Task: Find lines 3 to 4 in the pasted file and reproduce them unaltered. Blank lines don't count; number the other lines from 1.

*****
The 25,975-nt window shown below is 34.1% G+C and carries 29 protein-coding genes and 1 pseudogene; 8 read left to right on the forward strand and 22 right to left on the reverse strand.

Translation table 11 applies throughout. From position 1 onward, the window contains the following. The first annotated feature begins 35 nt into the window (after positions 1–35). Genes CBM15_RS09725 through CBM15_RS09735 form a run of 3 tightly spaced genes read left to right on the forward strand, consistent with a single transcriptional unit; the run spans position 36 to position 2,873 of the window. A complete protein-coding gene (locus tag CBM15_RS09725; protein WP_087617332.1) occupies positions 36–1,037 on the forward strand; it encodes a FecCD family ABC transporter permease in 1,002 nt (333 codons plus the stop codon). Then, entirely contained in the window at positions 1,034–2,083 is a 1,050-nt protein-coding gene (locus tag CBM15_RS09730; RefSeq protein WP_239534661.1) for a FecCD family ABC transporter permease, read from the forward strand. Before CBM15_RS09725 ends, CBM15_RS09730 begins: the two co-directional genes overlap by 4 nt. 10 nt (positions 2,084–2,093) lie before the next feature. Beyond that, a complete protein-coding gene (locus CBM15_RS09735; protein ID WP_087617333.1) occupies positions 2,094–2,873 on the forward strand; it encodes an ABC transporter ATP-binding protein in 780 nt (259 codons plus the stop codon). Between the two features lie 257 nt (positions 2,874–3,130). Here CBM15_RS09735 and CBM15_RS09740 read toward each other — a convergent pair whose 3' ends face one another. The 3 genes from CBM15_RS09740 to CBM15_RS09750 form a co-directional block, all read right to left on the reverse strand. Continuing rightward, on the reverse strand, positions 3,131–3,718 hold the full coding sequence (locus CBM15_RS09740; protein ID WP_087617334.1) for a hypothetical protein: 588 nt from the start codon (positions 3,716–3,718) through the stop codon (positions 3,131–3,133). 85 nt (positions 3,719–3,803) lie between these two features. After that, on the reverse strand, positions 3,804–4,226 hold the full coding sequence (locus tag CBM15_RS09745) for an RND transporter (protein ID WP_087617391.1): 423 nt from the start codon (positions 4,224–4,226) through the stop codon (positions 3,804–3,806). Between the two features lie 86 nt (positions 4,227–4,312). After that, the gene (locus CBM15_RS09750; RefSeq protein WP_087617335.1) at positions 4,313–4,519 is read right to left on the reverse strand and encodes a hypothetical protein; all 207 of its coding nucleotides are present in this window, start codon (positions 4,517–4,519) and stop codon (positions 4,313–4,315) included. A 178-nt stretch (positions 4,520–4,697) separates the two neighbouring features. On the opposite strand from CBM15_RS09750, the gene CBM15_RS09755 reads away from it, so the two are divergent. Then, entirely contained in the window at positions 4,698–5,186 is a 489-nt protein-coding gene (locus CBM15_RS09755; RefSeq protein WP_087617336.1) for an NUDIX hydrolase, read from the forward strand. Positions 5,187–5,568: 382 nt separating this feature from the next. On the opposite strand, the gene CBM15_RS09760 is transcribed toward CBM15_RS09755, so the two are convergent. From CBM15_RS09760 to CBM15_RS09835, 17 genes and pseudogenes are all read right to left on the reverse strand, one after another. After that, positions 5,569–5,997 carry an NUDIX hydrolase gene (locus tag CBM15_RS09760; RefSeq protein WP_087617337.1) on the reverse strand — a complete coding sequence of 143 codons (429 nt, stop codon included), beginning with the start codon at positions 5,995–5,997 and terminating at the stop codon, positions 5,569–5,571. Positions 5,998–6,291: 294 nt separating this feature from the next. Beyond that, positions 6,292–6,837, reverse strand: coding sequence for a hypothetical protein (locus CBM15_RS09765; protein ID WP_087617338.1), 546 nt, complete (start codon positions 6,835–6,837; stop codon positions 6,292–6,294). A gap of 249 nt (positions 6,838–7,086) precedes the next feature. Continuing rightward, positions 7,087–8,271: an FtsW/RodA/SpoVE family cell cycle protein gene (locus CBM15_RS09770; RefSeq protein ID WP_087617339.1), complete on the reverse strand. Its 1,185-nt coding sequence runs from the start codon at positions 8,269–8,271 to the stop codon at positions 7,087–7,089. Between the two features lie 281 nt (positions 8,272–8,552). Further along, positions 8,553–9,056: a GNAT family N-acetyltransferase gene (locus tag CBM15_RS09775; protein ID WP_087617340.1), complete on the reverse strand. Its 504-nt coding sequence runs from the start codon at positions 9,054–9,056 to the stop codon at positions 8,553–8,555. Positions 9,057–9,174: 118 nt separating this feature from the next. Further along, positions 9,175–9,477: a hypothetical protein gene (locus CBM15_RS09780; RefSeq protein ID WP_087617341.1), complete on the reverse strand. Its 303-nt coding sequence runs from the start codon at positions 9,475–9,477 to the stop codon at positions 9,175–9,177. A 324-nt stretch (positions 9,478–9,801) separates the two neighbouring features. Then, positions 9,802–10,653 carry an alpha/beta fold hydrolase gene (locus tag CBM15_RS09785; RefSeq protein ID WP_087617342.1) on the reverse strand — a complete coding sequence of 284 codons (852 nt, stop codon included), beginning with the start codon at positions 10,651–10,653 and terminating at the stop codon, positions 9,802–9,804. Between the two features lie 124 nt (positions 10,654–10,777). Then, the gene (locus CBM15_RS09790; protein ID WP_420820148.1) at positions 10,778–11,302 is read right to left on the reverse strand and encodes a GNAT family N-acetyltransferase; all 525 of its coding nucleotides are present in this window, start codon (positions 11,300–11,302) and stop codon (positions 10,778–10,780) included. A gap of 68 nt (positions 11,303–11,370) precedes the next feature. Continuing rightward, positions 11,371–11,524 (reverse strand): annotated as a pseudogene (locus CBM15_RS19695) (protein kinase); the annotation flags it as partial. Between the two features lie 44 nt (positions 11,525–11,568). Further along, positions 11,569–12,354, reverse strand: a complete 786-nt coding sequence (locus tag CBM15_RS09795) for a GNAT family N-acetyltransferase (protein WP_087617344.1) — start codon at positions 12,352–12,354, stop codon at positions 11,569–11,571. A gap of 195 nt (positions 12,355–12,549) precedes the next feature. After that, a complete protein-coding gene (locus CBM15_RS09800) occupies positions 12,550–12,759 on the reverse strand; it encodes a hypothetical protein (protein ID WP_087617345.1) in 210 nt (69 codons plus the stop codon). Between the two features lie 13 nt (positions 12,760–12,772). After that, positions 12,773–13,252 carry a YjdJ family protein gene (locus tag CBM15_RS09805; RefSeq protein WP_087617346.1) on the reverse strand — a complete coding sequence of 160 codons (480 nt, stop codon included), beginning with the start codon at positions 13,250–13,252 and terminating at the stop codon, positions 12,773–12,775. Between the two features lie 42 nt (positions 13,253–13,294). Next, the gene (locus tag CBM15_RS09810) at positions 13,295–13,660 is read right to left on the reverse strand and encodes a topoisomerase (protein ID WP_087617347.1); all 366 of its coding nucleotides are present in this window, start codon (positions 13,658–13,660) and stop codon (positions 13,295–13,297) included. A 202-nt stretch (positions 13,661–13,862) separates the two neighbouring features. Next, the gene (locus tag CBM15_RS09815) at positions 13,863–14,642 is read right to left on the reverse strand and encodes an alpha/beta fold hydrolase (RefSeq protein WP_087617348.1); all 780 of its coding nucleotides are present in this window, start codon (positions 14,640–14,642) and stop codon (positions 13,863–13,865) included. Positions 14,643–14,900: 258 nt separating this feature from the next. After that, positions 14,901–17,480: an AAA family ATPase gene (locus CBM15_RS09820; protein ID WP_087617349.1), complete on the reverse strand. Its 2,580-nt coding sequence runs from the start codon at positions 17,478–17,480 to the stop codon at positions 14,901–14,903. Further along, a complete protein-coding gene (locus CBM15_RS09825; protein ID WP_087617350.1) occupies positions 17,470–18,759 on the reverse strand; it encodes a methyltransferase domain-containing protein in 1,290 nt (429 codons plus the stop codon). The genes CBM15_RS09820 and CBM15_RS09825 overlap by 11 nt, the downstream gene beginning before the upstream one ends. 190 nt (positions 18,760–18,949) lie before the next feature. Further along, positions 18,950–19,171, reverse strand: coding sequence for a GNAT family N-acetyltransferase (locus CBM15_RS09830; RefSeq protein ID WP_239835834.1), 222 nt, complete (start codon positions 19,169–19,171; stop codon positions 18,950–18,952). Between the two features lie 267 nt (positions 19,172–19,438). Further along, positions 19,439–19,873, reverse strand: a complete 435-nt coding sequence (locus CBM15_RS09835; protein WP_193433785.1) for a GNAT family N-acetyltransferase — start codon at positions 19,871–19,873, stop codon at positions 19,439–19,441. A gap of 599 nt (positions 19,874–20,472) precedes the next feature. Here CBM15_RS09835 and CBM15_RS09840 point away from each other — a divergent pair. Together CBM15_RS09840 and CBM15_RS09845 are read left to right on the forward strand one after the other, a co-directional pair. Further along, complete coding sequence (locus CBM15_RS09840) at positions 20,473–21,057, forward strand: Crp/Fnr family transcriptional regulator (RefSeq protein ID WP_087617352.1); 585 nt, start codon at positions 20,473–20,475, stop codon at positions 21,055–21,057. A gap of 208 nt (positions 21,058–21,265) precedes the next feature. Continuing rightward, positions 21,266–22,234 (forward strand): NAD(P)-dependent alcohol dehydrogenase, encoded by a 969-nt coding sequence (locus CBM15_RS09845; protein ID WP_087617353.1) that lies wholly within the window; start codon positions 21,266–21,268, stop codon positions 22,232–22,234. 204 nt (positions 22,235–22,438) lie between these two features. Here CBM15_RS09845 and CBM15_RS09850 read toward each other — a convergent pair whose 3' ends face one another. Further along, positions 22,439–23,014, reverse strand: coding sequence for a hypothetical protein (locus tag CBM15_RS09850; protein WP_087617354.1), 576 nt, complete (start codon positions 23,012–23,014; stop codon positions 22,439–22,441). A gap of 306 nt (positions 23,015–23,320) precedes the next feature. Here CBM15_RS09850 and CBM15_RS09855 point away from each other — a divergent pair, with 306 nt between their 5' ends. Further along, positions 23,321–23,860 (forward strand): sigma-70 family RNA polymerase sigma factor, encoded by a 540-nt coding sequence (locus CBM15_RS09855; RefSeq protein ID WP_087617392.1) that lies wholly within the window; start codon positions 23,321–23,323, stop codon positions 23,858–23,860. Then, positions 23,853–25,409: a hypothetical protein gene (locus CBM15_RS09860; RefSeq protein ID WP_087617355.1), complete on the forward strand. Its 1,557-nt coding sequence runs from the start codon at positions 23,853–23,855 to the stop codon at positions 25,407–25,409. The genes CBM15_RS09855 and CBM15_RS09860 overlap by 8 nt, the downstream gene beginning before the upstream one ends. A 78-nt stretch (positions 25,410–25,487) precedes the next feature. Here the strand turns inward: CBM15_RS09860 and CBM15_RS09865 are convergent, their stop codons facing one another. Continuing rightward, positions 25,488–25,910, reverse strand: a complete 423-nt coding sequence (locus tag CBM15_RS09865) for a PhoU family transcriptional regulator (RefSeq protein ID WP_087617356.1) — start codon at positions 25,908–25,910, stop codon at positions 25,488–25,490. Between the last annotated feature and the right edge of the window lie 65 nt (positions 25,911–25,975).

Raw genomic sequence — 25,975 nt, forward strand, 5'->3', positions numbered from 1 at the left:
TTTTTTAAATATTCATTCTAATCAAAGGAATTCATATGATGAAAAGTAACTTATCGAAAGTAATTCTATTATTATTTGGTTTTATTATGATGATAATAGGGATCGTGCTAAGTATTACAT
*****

Raw genomic sequence — 25,975 nt, forward strand, 5'->3', positions numbered from 1 at the left:
TTTTTTAAATATTCATTCTAATCAAAGGAATTCATATGATGAAAAGTAACTTATCGAAAGTAATTCTATTATTATTTGGTTTTATTATGATGATAATAGGGATCGTGCTAAGTATTACAT